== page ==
- The Washington Times - Monday, June 9, 2003

Freddie Mac fired its top executive and accepted resignations from two others yesterday after the country’s second-largest mortgage buyer admitted employee misconduct associated with an internal investigation into its accounting.

In a surprise shake-up, the government-sponsored enterprise (GSE) said it had fired its president and chief operating officer, David Glenn, and that Chairman and Chief Executive Leland Brendsel had resigned. Vaughn Clarke, the company’s executive vice president and chief financial officer, also resigned.

The news sent shares of the McLean company tumbling. They fell $9.61, or 16 percent, to close at $50.26, a 52-week low, on the New York Stock Exchange.

Federal Home Mortgage Corp. officials said yesterday that Mr. Glenn violated company rules by refusing to cooperate with an investigation into accounting problems. The company said in January that it would restate earnings for 2000, 2001 and 2002 because of changes in accounting for derivatives.

Freddie Mac said Mr. Glenn edited and removed portions of a personal diary that an independent counsel had requested. The company said there were “serious questions as to the timeliness and completeness of his cooperation and candor with the Board’s Audit Committee Counsel.”

Freddie Mac’s federal regulator sent a letter to the company’s board of directors Saturday expressing concern about Mr. Glenn’s behavior.

“I have become increasingly concerned about evidence that has come to light of weakness in controls and personnel expertise in accounting areas and misconduct on the part of Freddie Mac employees,” wrote Armando Falcon Jr., director of the Office of Housing Enterprise Oversight.

Congress created the GSEs to lower the cost of capital for certain kinds of borrowing. Sallie Mae, which buys student loans, and Fannie Mae, which also buys mortgages, are similarly structured.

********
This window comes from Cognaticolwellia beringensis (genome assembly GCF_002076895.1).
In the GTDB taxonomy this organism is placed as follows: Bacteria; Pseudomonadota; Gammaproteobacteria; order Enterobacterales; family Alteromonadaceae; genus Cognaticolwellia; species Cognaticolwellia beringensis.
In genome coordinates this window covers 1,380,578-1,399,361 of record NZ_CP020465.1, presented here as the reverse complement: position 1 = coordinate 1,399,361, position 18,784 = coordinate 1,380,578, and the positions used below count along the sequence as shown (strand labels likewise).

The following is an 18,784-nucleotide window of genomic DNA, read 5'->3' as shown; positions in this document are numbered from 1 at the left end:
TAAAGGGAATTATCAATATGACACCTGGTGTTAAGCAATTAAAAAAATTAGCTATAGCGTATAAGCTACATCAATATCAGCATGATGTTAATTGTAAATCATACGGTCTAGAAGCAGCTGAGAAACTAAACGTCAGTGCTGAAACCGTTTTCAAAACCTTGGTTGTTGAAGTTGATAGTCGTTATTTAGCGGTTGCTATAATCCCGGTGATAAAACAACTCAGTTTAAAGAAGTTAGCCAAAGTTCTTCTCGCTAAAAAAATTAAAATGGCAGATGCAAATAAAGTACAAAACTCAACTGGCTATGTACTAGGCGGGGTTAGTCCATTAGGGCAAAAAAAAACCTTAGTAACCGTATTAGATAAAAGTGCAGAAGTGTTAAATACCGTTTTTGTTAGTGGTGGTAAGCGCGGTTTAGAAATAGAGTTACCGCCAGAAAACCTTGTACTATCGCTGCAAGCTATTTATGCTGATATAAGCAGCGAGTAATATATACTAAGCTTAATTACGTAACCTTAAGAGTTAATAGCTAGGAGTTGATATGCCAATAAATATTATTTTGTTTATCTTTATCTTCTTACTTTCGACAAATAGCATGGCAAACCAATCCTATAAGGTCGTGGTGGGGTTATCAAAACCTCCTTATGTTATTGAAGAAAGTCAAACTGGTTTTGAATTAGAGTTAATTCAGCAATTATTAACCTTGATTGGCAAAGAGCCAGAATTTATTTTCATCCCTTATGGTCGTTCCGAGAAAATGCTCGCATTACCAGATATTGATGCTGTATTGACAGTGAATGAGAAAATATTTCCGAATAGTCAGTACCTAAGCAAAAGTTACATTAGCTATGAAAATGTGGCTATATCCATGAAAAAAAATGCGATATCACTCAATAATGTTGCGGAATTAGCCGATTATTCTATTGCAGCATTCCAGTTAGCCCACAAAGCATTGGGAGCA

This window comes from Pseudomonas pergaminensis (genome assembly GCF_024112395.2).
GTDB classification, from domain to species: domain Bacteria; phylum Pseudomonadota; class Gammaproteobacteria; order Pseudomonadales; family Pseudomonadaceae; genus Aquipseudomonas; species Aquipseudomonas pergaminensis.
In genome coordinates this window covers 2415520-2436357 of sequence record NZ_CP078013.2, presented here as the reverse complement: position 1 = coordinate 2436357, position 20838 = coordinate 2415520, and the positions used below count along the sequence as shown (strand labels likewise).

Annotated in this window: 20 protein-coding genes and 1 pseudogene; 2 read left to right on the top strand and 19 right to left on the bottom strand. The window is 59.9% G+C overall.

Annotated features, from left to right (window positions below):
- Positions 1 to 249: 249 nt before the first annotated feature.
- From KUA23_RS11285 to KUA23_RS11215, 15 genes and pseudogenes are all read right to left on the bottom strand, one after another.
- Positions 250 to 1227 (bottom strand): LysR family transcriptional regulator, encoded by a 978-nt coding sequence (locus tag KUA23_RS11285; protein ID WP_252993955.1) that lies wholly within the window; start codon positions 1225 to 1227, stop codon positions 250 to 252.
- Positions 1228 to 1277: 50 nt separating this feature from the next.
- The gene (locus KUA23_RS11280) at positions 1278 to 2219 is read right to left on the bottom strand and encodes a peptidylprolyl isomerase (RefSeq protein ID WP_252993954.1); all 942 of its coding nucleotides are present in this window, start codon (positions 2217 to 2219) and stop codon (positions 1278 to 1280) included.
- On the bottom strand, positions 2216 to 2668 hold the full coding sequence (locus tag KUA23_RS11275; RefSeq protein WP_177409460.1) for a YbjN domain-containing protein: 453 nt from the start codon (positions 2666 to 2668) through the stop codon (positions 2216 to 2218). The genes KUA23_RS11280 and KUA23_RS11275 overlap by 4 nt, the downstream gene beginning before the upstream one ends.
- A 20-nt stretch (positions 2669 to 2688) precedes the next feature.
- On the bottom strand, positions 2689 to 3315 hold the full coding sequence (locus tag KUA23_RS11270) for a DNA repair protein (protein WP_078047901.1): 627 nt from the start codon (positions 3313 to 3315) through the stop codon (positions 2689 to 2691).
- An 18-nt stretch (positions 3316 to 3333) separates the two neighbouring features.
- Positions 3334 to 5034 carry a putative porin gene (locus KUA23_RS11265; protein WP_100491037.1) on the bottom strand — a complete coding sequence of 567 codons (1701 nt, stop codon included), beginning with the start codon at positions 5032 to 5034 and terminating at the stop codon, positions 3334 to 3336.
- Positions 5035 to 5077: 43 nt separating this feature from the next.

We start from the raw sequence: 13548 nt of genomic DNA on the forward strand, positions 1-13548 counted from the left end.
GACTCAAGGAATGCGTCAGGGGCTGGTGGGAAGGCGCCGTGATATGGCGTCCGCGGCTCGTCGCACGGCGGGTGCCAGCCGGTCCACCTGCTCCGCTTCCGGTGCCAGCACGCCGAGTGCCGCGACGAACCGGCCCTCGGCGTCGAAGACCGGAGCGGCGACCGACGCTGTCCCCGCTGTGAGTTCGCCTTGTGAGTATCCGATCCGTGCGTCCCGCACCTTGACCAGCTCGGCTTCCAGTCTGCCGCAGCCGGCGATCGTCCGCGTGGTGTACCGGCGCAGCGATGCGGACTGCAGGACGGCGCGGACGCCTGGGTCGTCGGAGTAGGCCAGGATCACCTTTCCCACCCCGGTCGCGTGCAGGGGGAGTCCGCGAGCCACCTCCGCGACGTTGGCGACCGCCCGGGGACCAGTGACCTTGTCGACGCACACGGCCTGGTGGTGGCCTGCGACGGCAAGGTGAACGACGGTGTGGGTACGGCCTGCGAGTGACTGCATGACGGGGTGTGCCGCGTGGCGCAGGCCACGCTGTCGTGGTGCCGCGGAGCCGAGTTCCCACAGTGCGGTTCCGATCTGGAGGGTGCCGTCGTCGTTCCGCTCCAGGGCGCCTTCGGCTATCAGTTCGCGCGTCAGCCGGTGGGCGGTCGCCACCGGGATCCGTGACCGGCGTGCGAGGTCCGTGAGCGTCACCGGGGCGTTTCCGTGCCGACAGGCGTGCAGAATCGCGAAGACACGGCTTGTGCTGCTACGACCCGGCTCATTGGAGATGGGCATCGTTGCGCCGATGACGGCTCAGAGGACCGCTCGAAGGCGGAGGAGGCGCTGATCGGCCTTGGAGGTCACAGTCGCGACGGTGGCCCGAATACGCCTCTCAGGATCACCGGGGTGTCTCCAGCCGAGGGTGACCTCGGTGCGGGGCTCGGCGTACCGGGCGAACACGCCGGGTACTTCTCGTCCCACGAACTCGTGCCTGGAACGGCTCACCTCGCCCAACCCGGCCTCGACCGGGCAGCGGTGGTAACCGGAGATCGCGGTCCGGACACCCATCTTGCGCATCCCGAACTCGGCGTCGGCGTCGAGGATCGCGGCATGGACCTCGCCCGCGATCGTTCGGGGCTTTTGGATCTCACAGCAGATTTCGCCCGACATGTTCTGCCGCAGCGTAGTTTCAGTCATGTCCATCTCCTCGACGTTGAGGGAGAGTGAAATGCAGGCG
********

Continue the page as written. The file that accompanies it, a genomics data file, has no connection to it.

Although they are publicly traded, they are not required to file certain financial reports with the Securities and Exchange Commission. Some lawmakers have said the government-sponsored enterprises should be regulated more closely.

Record-low mortgage rates have resulted in more home buying and refinancing, creating more business for Freddie Mac and Fannie Mae.

Mr. Falcon said the management shake-up at Freddie Mac was a good step but that more changes are needed.

Specifically, he directed Freddie Mac to submit a plan to reform how the board of directors oversees management and accounting, and said his office would form a team to investigate the reauditing of finances. Also, the agency said it would object if Freddie Mac rehired Mr. Glenn.

The diary contained notes about company meetings and actions but is not an official company document.

Freddie Mac said Mr. Glenn’s actions would not necessitate further restatements or accounting adjustments. The federal agency said the company’s financial position remains strong.

The board promoted Executive Vice President Gregory J. Parseghian to president and CEO and named director Shaun O’Malley chairman. Mr. O’Malley will not be on the management team.

“As the nonexecutive chairman, I will work closely with [Mr. Parseghian] and his team to ensure that Freddie Mac resolves its financial reporting issues in a complete and timely manner,” Mr. O’Malley said in a conference call.

Analysts said the management changes were a positive step for a company in turmoil, but said delays in the restatement process could hurt earnings.

“The company did not change any language on its guidance … but did announce that the re-audit will now be delayed further into the third quarter — possibly September,” said Merrill Lynch analyst Michael Hughes in a research note. “This is a clear negative.”

Mr. Hughes downgraded his rating from “buy” to “neutral” and indicated the government could place more scrutiny on the company.

Merrill Lynch controls more than 2.3 million shares of Freddie Mac.

Debt-ratings agencies reaffirmed their rating on Freddie Mac but said they will watch the company closely.

“Any sustained loss of investor confidence could directly impact the company’s profitability, liquidity position, and capital generation abilities going forward,” Fitch Ratings said in a news release. Fitch rates Freddie Mac’s long-term debt “AAA,” the highest level.

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